‘Much more’ still needs to be done to ensure women are equally represented in leadership positions within the NHS, a report by the University of Exeter on behalf of the NHS Confederation has found.
On average, fewer than half (44.7%) of executive and non-executive roles across NHS trusts are held by women (up from 39% in 2017), found the study.
A previous investigation in 2017 recommended a series of changes needed to reach equal gender representation (50:50) on boards by 2020.
The latest report – originally scheduled for March but delayed due to Covid – welcomed progress, but said more needs to be done, and that gender equality in leadership positions is ‘essential, overdue and needed now’.
Variation between organisations
Significant variation in female representation was found between individual organisations, ranging from as low as 15.4%, up to 77.8%.
Women would need to be in an additional 150 executive and non-executive directorships, including 40 medical director and 50 chief finance officer roles, to achieve the European Commission’s definition of gender balance of 40% to 60%, the figures show. In 2017, this figure stood at 500.
The recent data showed representation varied in different roles, as only 25.3% of chief financial officers and just 29% of medical directors across the NHS are women.
Researchers decided not to include clinical commissioning groups (CCGs) in the latest study due to ‘the amount of change currently occurring’ within these organisations, instead choosing to focus on progress within trusts and arm’s-length bodies.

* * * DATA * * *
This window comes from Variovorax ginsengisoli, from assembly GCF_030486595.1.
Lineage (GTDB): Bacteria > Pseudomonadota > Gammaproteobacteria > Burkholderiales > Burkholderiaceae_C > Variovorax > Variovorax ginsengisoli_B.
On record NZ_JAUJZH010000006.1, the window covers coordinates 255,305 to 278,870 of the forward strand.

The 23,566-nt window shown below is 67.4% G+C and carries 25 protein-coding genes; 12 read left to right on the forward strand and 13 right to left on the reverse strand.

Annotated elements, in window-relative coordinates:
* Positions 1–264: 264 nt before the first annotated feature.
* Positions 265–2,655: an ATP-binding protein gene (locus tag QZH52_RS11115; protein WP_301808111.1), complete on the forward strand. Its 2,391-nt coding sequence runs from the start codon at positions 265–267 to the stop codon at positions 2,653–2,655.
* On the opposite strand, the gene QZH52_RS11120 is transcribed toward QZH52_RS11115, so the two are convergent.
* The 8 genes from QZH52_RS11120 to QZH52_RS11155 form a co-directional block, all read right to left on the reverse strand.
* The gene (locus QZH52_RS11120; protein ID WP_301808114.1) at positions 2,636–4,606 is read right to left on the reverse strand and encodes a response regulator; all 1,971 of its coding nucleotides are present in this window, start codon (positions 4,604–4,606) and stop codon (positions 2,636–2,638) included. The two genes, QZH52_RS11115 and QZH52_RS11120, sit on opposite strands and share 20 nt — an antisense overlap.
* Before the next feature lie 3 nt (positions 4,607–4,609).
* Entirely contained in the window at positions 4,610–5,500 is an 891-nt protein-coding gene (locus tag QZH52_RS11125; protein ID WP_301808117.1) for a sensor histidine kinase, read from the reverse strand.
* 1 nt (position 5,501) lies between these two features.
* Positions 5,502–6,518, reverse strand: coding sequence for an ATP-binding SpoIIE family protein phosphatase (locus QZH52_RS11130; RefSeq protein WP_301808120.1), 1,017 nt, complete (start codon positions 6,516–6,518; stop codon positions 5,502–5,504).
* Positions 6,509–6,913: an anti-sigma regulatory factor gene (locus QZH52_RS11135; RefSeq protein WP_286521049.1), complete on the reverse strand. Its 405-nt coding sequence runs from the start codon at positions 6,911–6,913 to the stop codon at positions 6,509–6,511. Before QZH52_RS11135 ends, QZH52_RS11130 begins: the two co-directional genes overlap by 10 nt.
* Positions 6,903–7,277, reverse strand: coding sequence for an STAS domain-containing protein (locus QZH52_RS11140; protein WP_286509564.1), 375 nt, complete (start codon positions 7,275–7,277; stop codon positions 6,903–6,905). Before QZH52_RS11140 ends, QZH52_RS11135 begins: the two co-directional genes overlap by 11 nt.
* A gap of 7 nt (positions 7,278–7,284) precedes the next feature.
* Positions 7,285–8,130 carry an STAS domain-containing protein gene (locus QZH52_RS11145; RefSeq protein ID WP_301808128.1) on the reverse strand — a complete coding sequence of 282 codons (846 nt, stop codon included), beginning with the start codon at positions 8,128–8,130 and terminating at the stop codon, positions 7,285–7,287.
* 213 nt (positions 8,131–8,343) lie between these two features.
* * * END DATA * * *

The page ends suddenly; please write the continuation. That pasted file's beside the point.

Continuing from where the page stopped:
Ambulance trusts were found to have the lowest proportion of women holding board-level positions with just 38.8%, compared with community trusts and mental health trusts, which have 50.5% and 51.5%, respectively.
‘Change is needed now’
Sam Allen, chair of the NHS Confederation’s Health & Care Women Leaders Network, said: ‘It is well-established that boards that properly reflect the communities and staff they serve lead to stronger decision-making and better outcomes for patients.
‘The NHS has made progress, but there remains much more for leaders to do in order to achieve consistent and meaningful gender balance.
‘We must move away from the concept that gender balance is tokenistic or a ‘nice to have’, to something that is essential, overdue and needed now. This requires an inclusive and compassionate approach to leadership, with everyone in these vital positions held to account for their contributions.’
Danny Mortimer, NHS Confederation deputy chief executive and NHS Employers chief executive, said: ‘If we compare the diversity of the NHS’ leadership in 2017 with the position now, we can see there has been some progress made in gender representation, but we are not where we need to be. The challenge for race and ethnicity is even greater.
‘The NHS is the largest employer in this country, with a workforce of 1.4 million people, of which more than one million are female. It is leading by example, but at a time when the NHS is experiencing the greatest challenge in its history, it is vital we make full use of all the existing and emerging talent at our disposal.’